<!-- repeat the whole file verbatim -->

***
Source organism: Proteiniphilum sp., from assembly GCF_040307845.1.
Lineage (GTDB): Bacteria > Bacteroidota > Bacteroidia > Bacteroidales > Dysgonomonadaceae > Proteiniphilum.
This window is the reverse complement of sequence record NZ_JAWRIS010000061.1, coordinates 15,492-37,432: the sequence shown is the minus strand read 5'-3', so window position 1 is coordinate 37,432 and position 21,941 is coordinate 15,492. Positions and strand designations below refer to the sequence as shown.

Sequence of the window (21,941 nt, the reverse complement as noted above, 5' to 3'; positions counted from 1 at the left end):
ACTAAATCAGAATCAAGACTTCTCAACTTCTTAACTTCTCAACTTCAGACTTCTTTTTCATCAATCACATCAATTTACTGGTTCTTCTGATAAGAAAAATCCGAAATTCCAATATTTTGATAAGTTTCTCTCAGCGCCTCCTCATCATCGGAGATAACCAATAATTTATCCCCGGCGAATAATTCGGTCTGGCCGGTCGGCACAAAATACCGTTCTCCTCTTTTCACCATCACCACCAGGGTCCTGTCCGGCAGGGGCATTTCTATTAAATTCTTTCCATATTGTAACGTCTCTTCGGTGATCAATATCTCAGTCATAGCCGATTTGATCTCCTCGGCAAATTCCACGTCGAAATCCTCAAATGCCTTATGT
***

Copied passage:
Source organism: Proteiniphilum sp., from assembly GCF_040307845.1.
Lineage (GTDB): Bacteria > Bacteroidota > Bacteroidia > Bacteroidales > Dysgonomonadaceae > Proteiniphilum.
This window is the reverse complement of sequence record NZ_JAWRIS010000061.1, coordinates 15,492-37,432: the sequence shown is the minus strand read 5'-3', so window position 1 is coordinate 37,432 and position 21,941 is coordinate 15,492. Positions and strand designations below refer to the sequence as shown.

Sequence of the window (21,941 nt, the reverse complement as noted above, 5' to 3'; positions counted from 1 at the left end):
ACTAAATCAGAATCAAGACTTCTCAACTTCTTAACTTCTCAACTTCAGACTTCTTTTTCATCAATCACATCAATTTACTGGTTCTTCTGATAAGAAAAATCCGAAATTCCAATATTTTGATAAGTTTCTCTCAGCGCCTCCTCATCATCGGAGATAACCAATAATTTATCCCCGGCGAATAATTCGGTCTGGCCGGTCGGCACAAAATACCGTTCTCCTCTTTTCACCATCACCACCAGGGTCCTGTCCGGCAGGGGCATTTCTATTAAATTCTTTCCATATTGTAACGTCTCTTCGGTGATCAATATCTCAGTCATAGCCGATTTGATCTCCTCGGCAAATTCCACGTCGAAATCCTCAAATGCCTTATGT